Then it is dashed upon the rocks of reality (stupid reality!).

To get to the Brandywine Falls, one has to cross active train tracks.  We thought we heard a train coming, so we waited.. and waited.., and waited.  Some other folks came along, thought they also heard a train, and they waited.

Eventually one fellow decided to see if he could hear the train on the tracks (I know, right?)
He didn't hear anything.  Eventually we decided what we were hearing was the falls, so we moved on. Soon we were treated to this view.
The trail continued on, and so did we.  Soon we reached the end and was shown this magnificent vista:

So, after this we arrived in Whistler.  Whistler proved to be annoyingly disappointing.  It looks like an awesome resort town, but it was way to busy to enjoy walking around, so we did a u-turn and headed back to Vancouver.

On the way back the rain rained, the wife dozed, and the Dave cranked the tunes and drove along some amazingly beautiful highway.
A couple hours later we arrived in Vancouver and checked into our hotel.  Shortly afterwards we met up with a couple of geocachers who I knew from my podcasting days: The LAN Monkeys, for food and drinks.

Thus ended another day on the road.  Tomorrow we're sticking close to town, but a town we've never been in before, so it should be filled with tales of exploration.
Stay tuned to find out if I'm right.

Wednesday, August 24, 2016

CRAM: Mother F'n Goats On A Mother F'n Roof!

For those just tuning in, this is the story so far.

A month or so ago my wife and I dumped the kids at the grandparents, and flew to British Columbia, wherein we have commenced another epic road trip.

4 posts in to this adventure has only brought us to noon on the second day.  So far we've travelled to BC, been jerked around by time zones, took a detour thru Plan B, and visited an arboreal place of worship.
Now it is time for lunch.  So we headed off to a place that supposedly has goats on its roof.  Its called, shockingly, "Goats On The Roof".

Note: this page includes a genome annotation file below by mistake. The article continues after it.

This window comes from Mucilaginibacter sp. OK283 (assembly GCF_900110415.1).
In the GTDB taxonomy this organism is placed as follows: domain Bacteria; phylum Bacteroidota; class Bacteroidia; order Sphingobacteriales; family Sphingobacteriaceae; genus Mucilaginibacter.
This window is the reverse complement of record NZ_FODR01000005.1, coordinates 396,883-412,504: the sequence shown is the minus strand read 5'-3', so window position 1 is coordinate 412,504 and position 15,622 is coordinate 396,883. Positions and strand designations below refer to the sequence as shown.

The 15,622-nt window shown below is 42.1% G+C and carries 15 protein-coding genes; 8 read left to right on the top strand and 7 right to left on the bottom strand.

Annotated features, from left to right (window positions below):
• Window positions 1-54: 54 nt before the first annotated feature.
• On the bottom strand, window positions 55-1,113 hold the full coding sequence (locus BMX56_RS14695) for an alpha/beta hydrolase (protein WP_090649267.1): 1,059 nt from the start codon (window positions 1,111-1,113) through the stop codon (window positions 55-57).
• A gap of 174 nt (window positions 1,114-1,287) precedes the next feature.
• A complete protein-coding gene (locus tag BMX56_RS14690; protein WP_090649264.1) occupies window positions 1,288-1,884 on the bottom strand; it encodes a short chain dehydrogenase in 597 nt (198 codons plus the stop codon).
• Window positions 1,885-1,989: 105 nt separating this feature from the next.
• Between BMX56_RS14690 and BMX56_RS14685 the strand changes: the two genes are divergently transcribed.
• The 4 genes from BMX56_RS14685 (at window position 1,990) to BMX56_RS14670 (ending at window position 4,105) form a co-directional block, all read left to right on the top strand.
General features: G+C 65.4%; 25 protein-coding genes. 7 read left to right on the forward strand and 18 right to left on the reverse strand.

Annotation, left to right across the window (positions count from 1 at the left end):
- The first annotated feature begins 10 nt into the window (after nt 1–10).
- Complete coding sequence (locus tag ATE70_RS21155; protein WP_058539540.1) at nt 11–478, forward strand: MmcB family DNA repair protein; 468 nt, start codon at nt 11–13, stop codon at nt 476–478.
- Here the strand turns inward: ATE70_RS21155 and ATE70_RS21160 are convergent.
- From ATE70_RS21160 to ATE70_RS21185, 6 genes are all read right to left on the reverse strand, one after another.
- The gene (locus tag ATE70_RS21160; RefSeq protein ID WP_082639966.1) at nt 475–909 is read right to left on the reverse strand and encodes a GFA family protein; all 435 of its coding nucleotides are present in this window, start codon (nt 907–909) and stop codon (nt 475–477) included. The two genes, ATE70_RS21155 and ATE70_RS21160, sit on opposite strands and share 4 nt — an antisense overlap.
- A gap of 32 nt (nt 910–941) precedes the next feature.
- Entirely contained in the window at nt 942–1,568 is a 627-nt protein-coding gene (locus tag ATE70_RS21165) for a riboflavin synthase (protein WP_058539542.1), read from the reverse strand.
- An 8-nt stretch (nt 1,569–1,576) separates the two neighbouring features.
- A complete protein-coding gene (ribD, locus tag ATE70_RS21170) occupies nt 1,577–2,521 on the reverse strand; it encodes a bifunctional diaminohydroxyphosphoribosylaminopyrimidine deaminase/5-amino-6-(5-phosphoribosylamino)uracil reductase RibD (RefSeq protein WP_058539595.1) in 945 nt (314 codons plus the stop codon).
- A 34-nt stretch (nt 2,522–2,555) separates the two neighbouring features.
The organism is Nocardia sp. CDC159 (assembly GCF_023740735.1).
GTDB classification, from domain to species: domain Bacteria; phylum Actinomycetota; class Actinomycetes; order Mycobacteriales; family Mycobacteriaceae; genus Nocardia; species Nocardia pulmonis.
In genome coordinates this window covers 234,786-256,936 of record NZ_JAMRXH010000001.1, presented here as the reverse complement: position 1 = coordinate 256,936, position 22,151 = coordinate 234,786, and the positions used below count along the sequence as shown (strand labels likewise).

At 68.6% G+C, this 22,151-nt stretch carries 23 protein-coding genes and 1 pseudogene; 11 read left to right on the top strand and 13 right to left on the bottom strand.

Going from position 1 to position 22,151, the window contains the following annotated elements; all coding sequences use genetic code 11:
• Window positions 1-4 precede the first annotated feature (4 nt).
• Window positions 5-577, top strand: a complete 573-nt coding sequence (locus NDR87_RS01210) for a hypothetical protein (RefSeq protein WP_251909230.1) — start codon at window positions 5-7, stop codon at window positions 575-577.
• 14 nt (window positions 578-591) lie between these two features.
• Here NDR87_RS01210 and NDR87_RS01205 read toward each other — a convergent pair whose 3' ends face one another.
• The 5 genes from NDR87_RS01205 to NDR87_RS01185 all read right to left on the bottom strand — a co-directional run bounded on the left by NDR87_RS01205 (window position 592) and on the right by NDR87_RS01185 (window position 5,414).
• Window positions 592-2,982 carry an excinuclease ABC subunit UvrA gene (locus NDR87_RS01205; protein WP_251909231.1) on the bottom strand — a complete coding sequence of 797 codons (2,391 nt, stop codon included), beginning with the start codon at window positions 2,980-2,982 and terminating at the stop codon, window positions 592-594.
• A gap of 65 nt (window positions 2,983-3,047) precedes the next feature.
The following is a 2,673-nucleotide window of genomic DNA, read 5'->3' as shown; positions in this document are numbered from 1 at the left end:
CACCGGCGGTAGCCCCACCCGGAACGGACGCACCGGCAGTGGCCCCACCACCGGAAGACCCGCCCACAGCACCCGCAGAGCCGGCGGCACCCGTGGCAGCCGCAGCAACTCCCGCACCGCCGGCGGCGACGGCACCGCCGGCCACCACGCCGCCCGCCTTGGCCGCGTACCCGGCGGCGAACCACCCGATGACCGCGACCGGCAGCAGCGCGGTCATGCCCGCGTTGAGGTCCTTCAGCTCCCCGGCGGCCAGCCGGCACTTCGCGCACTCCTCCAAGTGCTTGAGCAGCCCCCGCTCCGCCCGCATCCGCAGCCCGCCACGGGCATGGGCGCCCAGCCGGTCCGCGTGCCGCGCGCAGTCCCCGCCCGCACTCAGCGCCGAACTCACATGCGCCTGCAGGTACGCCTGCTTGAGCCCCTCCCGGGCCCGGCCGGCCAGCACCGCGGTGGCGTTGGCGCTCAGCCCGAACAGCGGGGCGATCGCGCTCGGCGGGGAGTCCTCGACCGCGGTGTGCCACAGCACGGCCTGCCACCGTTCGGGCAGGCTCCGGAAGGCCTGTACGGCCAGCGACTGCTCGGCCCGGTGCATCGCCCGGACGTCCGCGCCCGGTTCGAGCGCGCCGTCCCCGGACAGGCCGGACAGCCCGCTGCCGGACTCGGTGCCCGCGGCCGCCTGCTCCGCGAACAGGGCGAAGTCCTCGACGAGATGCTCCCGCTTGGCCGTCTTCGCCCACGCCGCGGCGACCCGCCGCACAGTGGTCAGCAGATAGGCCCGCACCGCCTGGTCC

It is a market that has a bunch of stuff - tho I didn't pay much attention to it.  Once I confirmed that there were indeed goats on the roof, I concentrated on the second most interesting detail of the place:  the ice cream parlour.

I also noticed this sign, which seemed ironic given there are literally animals *ON* the premises.
If you can't read it, the entrance to the building with goats on the roof reads "No animals allowed on premises".   LIES!!!!.

After lunch my wifey decided that it was nap time.  I agreed, and immediately went geocaching.  As she attained a state of slumber in the passenger seat, I drove off to a place with a highly favourited cache.  Turns out, it was this cache:
 I then took a drive down the Trans Canada Highway heading eastward for an hour or so until the wifey sufficiently deslumbered.  We ended up in a town called Duncan that was littered with totem poles.
Also it is home to the worlds largest hockey stick and puck:
See?  Large!

After this we headed over to Nanaimo to visit some Scavenger friends who live nearby.  They would have the honour of being the first Scavengers visited this trip (tho they would not be the last - I mean, what fun would that be?)

We arrived a bit early, so we headed down to the waterfront and checked out their harbour.
The harbour was notable for a small number of pleasure craft, but a lot of utility type boats.  They even had a floating Petro-Canada - which is charming.
After this we headed over to a bar to meet my friends.  Astute Canadian viewers will realize that this means I have reached a pun, for I was in an authentic Nanaimo Bar! (this is where my non-Canadian readers scratch their heads at that joke and go "huh?".  Don't worry, non Canadian friends, to actual Canadians that joke will illicit a slight guffaw, but leave them slightly hungry).

Once we were done, we were done.  We headed back to the hotel.  Tomorrow we head back to the mainland, and drive a scenic highway to an old Olympic village - and live to tell the tale!

Wordless Wednesday

Monday, August 22, 2016

CRAM: Cathedral Grove

So... back to Plan A.

It is about time too, don'tcha think?

So, to play catchup, this is the tale of a road trip my wife and I had over a month ago.  We left the kids in the care of their grandparents in Ontario, then flew to British Columbia for an epic adventure, and to hang out with Scavengers. We are currently on day two of our adventure, on Vancouver Island.

In the timeline of this tale we have just pulled into the parking lot of a place known as Cathedral Grove.

Cathedral Grove is one of few remaining patches of old growth forest.  It is full of the towering Douglas Firs, many over 350 years old, as well as some giant cedar trees.